Simon Milton Pimlico UTC development public exhibition, Thamesbank Centre, Peabody Estate, Turpentine Lane, SW1V 4BD (it’s just outside the Southern entrance to Turpentine Lane). 10:00 – 14:00 on Saturday 29th November 2014 View the invite (PDF): Simon Milton UTC Invitation

Please have a look and find out how it will affect you and your neighbourhood.

Simon Milton UTC website: Ebury Bridge Project. The newly launched site just has PDFs the six exhibition boards, so I’ve put them together into a single scrollable PDF. The Ebury Bridge Centre site:

Ebury Bridge Centre Project (EBCP) and Simon Milton University Technical College (SMUTC): Response to the November Exhibition at Thamesbank, Pimlico.

Issues of concern about the Nov 2014 exhibition:

  1. The November exhibition was rushed, poorly publicised and badly documented. Invitation flyer drop zones appear to have been rather unorthodox; nearby St George’s Drive, Eccleston Square and Warwick Square were excluded, more distant Churchill Gardens were included. None of the EBCP partners included the event or proposals on their own websites prior to the event itself, and little or nothing has appeared on them subsequently. This level of invisibility seems unusual for what is billed as a ‘flagship’ scheme.
  2. Exhibition content was grossly inadequate. The project was sketched out with such lack of detail as to make it impossible to envision what the project would be like in reality.The EBCP representatives were unable to provide information on: dimensions, volumes, integration into the area, impact report, transport, cycle lanes, access, sunlight issues etc. We were asked to contact EBCP for detailed info, but this proved largely futile.
  3. The proposals sketched in the six display boards show a structure far in excess of the planning brief in height, massing and density. The proposals contravene many items on the planning brief including topology, conservation area status, architectural heritage, affordable housing, provision of family dwellings etc – the list is a long one.
  4. The exhibition and its representatives were unable to make a case for any benefit to the local community and gave the distinct impression that this wasn’t something that had been considered in the rush to get the project started.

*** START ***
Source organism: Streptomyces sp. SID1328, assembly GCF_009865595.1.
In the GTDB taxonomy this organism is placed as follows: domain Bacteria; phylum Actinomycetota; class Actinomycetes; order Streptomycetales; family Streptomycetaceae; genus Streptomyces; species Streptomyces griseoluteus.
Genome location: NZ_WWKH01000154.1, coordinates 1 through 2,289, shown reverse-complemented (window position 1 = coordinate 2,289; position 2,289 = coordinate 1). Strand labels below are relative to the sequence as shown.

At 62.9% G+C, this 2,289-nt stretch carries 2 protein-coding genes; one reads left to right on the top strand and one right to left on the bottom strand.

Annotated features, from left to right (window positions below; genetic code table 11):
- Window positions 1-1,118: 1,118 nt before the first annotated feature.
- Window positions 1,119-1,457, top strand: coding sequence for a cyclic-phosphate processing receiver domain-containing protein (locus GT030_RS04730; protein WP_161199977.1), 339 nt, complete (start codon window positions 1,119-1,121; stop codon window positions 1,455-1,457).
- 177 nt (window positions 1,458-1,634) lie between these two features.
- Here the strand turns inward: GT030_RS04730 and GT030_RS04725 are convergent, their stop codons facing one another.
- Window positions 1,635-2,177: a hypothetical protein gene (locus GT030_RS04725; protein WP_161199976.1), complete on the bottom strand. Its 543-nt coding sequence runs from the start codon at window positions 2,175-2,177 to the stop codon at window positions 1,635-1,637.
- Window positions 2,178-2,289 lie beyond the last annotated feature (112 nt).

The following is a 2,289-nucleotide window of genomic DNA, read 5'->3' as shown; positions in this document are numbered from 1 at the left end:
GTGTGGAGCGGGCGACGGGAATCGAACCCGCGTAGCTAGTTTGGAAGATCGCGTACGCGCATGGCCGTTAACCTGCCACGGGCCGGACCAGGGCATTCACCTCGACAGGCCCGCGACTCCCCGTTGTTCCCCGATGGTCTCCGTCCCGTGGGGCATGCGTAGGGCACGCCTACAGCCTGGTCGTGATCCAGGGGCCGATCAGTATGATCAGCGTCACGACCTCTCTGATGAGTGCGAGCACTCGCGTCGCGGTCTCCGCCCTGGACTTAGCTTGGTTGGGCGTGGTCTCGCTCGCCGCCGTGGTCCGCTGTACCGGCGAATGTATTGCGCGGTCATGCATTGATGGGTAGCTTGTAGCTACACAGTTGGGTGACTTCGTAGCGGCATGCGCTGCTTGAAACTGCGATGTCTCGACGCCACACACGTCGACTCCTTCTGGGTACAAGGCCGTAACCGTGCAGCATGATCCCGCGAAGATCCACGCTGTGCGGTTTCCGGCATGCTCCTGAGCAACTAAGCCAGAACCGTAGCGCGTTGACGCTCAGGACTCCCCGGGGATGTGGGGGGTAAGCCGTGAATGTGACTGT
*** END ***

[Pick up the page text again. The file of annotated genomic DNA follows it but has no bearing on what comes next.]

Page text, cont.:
5. EBCP and their architects were unaware of the CS5 cycle lanes being proposed for Pimlico (Sutherland Street option) and of the Nine Elms Bridge scheme, implying a certain lack of interest in the relationship the EBCP might have with its neighbourhood.
  6. There was no clear system for responding to the proposals. The feedback form on the project website is one of the least user-friendly examples to be found and is functionally inadequate. Very few Pimlico residents have been made aware of it.

Requirements for the redesign and second exhibition:

  1. Westminster Council went to a lot of trouble to analyse the site and its relationship with the rest of Pimlico in order to set out an appropriate framework for redevelopment. The redesign should fall within the parameters of the planning brief, especially height, massing, density and integration into its Pimlico home.
  2. Within that brief, every effort should be made to deliver a high quality product that will not only enhance the lives of its inhabitants, but also the neighbourhood around them.
  3. Departures from the planning brief must be documented and justified. The EBCP is the only party with the necessary information and thus must bear the responsibility for highlighting them.
  4. The building should have real, abiding architectural merit. There is no good reason for SMUTC to be housed in a mediocre or compromised building.
  5. There should be some depth to the information provided about the project. The proposals should include enough detail to fully conceptualise the scheme, claims should be backed up with evidence and it should be made clear what is firm and what is provisional.
  6. A case has not been made for the necessity for a residential section on the SMUTC site. The UTC would be better executed without that compromise and is apparently centrally funded to the tune of £11+ million already. If a compelling case can be presented, it would still be counter-productive to degrade the project by mutating it into a residential cash cow.
  7. Detailed impact reports must be provided.
  8. Residential blocks are being considered for the adjacent crescent parcel of land and down the side of the railway tracks. The area just over Ebury Bridge is already being redeveloped with relatively high density. These will certainly have a substantial impact on the whole area and EBCP must carefully analyse the combined impacts and offer solutions to reduce them.
  9. Any public consultations should make genuine efforts to notify local residents about the proposals, upcoming events, and updates to the scheme. Sufficient advance warning must be given to allow people to attend. The events should be publicised online and in local press. If the project isn’t worthy of being proudly broadcast by the project partners themselves then they should really re-examine the whole premise.
  10. There should be a much more proficient public response system. Appropriate channels for feedback should be user-friendly and they must to be adequately publicised. Westminster would be well advised to offer a more effective system for publicising and collecting feedback on the SMUTC and educational aspects, distinct from the project as a whole.

Further Reading & Resources